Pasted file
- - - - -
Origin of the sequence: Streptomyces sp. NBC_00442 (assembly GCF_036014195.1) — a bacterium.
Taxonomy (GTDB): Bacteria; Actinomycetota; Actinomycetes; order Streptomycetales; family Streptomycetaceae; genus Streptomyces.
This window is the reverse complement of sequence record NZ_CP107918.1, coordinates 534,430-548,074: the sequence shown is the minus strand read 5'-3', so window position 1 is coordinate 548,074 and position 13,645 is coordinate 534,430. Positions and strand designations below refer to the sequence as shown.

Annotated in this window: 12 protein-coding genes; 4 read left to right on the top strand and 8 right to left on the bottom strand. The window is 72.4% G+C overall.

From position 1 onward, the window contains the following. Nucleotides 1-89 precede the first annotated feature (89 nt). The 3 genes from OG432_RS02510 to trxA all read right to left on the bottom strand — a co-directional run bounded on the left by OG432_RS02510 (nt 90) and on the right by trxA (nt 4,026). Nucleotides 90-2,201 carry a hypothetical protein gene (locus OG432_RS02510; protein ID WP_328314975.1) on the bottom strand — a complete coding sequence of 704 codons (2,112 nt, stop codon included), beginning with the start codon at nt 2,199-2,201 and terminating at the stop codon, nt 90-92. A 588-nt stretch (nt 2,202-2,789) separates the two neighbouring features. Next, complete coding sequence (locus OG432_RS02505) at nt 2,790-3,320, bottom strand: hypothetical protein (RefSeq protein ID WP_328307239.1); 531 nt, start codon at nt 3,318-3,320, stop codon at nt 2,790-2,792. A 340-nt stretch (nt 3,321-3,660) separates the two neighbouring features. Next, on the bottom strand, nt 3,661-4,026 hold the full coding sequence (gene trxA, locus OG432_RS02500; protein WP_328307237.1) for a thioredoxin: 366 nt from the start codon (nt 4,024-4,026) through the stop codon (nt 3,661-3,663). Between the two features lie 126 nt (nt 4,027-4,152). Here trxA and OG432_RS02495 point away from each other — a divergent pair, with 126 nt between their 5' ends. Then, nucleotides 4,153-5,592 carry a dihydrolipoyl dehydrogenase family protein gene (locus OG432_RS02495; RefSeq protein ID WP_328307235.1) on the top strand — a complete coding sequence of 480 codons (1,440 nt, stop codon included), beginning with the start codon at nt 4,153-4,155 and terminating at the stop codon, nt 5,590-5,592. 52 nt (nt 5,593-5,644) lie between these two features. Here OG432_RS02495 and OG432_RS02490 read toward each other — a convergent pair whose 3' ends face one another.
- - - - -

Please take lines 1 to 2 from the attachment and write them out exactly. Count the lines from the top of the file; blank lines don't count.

Origin of the sequence: Streptomyces sp. NBC_00442 (assembly GCF_036014195.1) — a bacterium.
Taxonomy (GTDB): Bacteria; Actinomycetota; Actinomycetes; order Streptomycetales; family Streptomycetaceae; genus Streptomyces.